Chris Tucker - A Virtual Volunteer

Cedar Team - Thank You Chris Tucker.jpg

My name is Chris Tucker and I’m a 29 year old, based in the South East of England. I currently live in a small town called Maidstone, which is about an hour drive from London. I work for the National Health Service in a Creative and Digital role, working on websites and apps based around helping the public find the effective solution to help improve their own health or those they are caring for.

I had started using an online skill match-up platform called Pimp My Cause and in February 2016 I responded to a request for design support from Cedar Tanzania. I was keen to get involved in some new design projects and the prospect of supporting an organisation providing such value to the people it was working with was really appealing.

Since then I have worked on various projects for Cedar including logo design, flyers and signage. A significant collaboration came with the production of a number of design materials for the Kamanga Health Centre, which was a really exciting task to be involved with.

I take great joy in the idea that the projects I’ve been involved with can be of benefit to Cedar, thousands of miles away - this makes the world feel a little smaller in my head! It can be hard to quantify the impact of design and branding so if at the very least by giving my time I’ve helped to make some of the staff’s lives a bit easier that’s only a good thing!

I would recommend someone who was considering volunteering remotely for Cedar to go ahead and do so. The team are a pleasure to work with and clear when proposing ideas, which is always useful when working remotely. From my own perspective, I’ve been able to challenge myself and develop my skills as part of the process so it’s great that both sides can benefit from the collaboration.

Written by Virtual Volunteer Chris Tucker

The Cedar Tanzania team saying thank you to their virtual graphic designer volunteer Chris!

Update from Kamanga Health Centre

Over the last few months we’ve seen many changes and developments at Kamanga Health Centre - here are a few of the most important updates:


There has been a significant increase in the number of patients attending KHC over the past few months! In February we had a total of 932 outpatient department attendances and 107 admissions, a huge increase on the numbers from last year. The most common conditions treated at KHC were pneumonia, gastroenteritis and typhoid.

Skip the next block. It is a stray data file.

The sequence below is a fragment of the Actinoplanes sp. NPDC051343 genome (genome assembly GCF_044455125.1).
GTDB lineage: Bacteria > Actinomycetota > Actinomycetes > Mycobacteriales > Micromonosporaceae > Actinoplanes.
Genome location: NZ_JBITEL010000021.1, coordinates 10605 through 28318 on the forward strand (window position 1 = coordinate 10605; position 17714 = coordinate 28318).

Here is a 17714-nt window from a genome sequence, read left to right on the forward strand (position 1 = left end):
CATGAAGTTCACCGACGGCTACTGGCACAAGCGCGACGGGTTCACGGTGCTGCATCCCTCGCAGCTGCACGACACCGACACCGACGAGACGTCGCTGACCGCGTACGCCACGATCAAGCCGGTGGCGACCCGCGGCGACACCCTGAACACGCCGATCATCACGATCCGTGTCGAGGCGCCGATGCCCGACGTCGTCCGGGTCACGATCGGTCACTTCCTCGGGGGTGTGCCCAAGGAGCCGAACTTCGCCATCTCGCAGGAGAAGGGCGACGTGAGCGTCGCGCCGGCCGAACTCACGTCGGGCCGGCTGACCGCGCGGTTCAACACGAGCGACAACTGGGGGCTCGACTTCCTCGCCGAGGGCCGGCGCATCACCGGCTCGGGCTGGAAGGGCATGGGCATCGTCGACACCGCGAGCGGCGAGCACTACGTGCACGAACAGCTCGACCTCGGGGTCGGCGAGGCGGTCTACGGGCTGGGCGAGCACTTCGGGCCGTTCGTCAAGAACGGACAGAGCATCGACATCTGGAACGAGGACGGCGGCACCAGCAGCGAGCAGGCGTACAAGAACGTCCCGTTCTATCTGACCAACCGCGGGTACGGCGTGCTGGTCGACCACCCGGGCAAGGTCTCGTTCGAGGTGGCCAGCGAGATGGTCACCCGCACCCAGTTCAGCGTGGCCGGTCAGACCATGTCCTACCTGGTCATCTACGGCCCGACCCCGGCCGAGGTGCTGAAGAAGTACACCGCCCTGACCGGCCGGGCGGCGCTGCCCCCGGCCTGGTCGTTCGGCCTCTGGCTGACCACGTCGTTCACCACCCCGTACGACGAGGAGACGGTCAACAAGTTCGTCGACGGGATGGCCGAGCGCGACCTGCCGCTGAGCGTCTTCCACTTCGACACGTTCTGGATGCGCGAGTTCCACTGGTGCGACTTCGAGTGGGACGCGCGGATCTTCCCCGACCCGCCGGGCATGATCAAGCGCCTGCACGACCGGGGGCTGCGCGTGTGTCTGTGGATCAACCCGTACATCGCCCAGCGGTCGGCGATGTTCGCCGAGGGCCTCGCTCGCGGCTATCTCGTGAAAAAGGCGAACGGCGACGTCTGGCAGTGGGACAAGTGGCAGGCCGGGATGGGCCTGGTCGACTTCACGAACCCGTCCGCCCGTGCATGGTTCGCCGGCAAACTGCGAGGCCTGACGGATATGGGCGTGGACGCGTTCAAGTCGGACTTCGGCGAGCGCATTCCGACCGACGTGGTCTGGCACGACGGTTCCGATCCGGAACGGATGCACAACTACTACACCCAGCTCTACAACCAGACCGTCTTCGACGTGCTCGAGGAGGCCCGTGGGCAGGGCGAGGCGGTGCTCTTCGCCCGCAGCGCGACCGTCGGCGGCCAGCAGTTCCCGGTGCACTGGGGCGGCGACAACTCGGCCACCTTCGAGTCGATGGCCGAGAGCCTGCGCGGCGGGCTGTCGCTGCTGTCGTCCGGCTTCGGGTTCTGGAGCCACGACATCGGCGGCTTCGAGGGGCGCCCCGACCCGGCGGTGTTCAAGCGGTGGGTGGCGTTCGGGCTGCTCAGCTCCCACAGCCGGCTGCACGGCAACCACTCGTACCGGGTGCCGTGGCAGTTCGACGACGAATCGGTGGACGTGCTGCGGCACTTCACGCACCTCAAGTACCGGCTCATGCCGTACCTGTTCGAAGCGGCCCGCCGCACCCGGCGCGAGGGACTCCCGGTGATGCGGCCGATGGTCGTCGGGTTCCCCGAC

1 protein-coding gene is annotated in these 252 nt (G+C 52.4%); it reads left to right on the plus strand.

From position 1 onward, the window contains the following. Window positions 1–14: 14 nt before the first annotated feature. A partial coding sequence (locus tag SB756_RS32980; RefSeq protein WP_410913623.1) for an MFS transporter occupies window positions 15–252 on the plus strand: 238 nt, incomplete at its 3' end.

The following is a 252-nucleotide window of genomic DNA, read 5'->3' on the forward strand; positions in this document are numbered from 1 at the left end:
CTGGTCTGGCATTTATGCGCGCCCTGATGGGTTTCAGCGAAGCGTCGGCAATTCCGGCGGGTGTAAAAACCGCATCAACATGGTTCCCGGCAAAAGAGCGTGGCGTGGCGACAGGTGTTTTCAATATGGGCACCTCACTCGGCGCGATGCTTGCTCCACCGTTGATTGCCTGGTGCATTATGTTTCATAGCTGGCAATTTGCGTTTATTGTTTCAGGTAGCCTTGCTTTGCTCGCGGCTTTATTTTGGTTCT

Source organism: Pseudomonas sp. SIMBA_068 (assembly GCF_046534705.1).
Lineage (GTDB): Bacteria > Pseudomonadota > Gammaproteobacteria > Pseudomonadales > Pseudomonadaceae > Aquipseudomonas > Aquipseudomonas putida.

The RCH (reproductive and child health) department has also seen an increase in patient numbers, particularly at the bustling under 5’s clinic. Here the children are weighed, vaccinated, and given essential medicines like mebedazole (which kills intestinal worms) and vitamin A (which prevents eye disease).  Whilst the mothers are waiting we provide them with education on topics such as nutrition, breastfeeding, and vaccinations.  In February alone we saw 519 children at the under 5’s clinic. It’s wonderful to see so many children receiving crucial vaccinations to keep them safe, even if they do make quite a racket!


We realised back in November that we needed extra space to accommodate the increasing numbers of admitted patients. We only had 4 beds (2 postnatal beds and 2 medical beds) and we were often over-capacity, leading to inappropriate rooms being occupied such as the clinic rooms.  After an emergency meeting of the Cedar team we made a plan and the maintenance team got to work on converting one of the waiting rooms into a new ward.  This provided an extra 4 beds- doubling our capacity! The imaginatively named ‘New Ward’ was finished back in January and has been more or less full ever since! (I’m trying not to imagine the chaos that will ensue if we build another ward - ‘New new ward’?!)